From the PlasticsExchange (Chicago) perspective, last week’s spot resin trading activity was a bit disappointing. The market cooled, as buyers began to push back on the continual price increases, the organization reported in its Market Update. Some offers have been sticking around a little longer than in recent weeks and spot availability has become more liquid. As such, after about 10 weeks of steadily rising levels, transactional values only held steady and volumes were . . . meh.
|Image courtesy Cool Design/
The market is by no means over supplied in any polyethylene (PE) or polypropylene (PP) grades and many materials are still scarce, but there are signs of sentiment softening from still bullish toward neutral. It is very possible to see the upside enthusiasm rejuvenate, as overall availability is still categorized as tight and downstream inventories appear inadequate, but at the moment, the market is feeling a tad tired.
In the spot PE market, processor demand was lacking and truckloads were the predominant order size. PE pricing was steady across the board, as prices already reflect most of the current nickel increase. Several resellers that got ahead of the market relaxed their asking prices seeking orders. There have been very few prime railcars available in the secondary market, and those that ventured out offered no apparent discount to general contract levels.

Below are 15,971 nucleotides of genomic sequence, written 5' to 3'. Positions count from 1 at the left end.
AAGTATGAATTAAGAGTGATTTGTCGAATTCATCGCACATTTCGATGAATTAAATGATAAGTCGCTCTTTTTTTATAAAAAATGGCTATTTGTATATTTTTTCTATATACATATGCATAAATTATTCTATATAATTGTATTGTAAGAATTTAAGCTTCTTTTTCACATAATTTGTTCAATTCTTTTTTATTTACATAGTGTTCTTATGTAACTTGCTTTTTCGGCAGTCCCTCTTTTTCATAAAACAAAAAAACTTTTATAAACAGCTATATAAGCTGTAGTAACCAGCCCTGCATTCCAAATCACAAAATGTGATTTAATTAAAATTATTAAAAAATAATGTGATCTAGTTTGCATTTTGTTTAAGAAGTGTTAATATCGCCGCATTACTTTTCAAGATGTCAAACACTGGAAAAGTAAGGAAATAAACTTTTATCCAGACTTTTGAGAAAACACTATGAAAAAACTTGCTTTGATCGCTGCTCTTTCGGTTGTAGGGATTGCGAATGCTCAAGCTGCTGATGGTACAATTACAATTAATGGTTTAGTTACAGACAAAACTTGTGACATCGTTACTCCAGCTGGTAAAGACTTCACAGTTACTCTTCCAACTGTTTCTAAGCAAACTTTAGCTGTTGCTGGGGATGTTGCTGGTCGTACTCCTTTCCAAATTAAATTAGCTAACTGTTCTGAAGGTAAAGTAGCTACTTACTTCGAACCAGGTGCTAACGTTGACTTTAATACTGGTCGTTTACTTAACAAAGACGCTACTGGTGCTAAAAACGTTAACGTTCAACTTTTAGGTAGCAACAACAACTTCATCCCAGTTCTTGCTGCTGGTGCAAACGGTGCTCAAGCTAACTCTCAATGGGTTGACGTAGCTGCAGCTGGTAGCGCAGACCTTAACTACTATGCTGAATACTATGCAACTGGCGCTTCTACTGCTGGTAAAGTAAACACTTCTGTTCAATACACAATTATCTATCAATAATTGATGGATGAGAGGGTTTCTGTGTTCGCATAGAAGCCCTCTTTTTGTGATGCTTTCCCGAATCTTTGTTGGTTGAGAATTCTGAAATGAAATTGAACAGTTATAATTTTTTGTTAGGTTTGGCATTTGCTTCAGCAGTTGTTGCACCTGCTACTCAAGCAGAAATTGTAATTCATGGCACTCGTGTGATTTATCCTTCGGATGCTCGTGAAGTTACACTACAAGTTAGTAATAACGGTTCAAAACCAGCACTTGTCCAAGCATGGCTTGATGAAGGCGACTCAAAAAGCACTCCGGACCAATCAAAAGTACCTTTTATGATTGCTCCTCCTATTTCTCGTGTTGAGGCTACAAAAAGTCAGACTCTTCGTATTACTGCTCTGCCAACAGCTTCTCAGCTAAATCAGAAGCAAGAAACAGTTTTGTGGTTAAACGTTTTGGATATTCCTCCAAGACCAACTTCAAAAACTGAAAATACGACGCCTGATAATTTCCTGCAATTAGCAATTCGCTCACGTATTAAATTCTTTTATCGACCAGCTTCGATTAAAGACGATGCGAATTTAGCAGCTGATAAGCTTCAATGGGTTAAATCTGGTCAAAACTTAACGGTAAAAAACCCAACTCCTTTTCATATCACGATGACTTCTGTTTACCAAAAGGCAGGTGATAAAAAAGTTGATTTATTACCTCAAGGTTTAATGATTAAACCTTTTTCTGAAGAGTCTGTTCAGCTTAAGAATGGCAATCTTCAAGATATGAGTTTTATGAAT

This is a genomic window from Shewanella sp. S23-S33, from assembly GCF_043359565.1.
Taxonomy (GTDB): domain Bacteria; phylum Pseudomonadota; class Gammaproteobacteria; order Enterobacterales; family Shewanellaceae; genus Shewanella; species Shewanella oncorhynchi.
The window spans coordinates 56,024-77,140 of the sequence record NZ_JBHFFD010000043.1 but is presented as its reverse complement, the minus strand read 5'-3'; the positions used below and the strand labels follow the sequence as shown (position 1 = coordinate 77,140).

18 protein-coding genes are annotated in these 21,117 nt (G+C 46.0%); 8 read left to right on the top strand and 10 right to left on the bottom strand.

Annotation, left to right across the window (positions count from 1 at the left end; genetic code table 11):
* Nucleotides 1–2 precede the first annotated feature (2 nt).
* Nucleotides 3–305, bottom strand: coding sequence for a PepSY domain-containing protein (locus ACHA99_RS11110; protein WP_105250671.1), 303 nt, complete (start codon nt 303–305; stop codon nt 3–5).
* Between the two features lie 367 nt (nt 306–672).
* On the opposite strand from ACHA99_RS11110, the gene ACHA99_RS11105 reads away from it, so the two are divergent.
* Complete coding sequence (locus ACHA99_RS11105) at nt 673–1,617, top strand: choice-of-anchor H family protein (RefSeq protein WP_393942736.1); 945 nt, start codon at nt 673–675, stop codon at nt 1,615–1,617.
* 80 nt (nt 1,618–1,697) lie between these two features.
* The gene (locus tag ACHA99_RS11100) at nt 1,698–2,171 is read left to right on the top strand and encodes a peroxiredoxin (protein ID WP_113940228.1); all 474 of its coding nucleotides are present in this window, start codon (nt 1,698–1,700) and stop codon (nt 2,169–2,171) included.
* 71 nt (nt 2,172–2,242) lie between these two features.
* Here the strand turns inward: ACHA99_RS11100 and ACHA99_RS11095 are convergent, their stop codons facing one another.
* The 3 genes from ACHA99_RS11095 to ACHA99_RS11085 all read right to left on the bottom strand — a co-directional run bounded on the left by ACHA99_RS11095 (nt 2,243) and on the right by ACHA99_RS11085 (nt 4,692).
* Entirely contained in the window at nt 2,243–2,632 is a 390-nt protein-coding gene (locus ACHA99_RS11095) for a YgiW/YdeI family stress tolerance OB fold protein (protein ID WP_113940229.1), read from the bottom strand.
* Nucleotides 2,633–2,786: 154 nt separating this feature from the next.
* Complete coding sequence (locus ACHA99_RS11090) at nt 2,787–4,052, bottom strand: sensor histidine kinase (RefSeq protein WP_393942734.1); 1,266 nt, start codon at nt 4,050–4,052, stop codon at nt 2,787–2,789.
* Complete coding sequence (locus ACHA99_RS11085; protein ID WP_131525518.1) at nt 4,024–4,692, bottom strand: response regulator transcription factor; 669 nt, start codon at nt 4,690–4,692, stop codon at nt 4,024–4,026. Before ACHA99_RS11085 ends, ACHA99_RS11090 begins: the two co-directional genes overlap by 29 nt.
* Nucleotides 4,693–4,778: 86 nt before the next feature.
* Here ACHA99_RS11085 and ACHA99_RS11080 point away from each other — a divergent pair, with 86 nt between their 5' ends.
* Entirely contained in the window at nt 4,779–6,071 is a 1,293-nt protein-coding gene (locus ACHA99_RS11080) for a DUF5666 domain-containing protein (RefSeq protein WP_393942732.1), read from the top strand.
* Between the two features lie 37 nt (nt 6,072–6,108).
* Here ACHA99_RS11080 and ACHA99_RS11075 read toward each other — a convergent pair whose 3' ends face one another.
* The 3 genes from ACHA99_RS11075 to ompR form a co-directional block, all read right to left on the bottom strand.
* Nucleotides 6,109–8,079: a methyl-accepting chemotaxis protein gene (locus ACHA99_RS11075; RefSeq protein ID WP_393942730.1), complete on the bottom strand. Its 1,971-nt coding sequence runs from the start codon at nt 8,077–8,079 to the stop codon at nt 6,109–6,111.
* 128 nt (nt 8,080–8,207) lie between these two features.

PE producers remain firm in their intent to fully implement their $0.05/lb price increase for February contracts, which seems likely to take hold, according to the PlasticsExchange. Rising U.S. PE prices have challenged the high-volume, incremental export market, which had been a tremendous outlet for material. It probably will take another good surge in domestic demand or perhaps a supply disruption to press the market much higher and put the March $0.06/lb increase realistically into play.
The PP market has stalled in its ascent: The spot rally was fast and fierce, totaling about $0.15/lb in about 10 weeks. Even though PP supply/demand dynamics had turned bullish by mid-December, the increase in PP prices has been cost-push in nature. PGP jumped as much as $0.19/lb; PGP and PP contracts rose a dime in January, more than recouping the $0.04/lb December decline, and while February has yet to settle, the folks at PlasticsExchange expect a $0.06 to 0.08/lb adjustment to take hold.
The PP monomer market has essentially been flat since mid-January, holding on to its lofty level, while the increased costs work their way downstream into resin. The sharp rise in feedstock costs appear to be keeping reactor rates in check, so PP supplies remain tight. Looking ahead into March, it seems that even if PGP costs begin to come off, current resin prices could be maintained. This can work well, as processors also need time to digest PP prices back up in the $0.50/lb and into the $0.60/lb range, providing the opportunity to pass it along to their own customers.
Read the full Market Update on the PlasticsExchange website.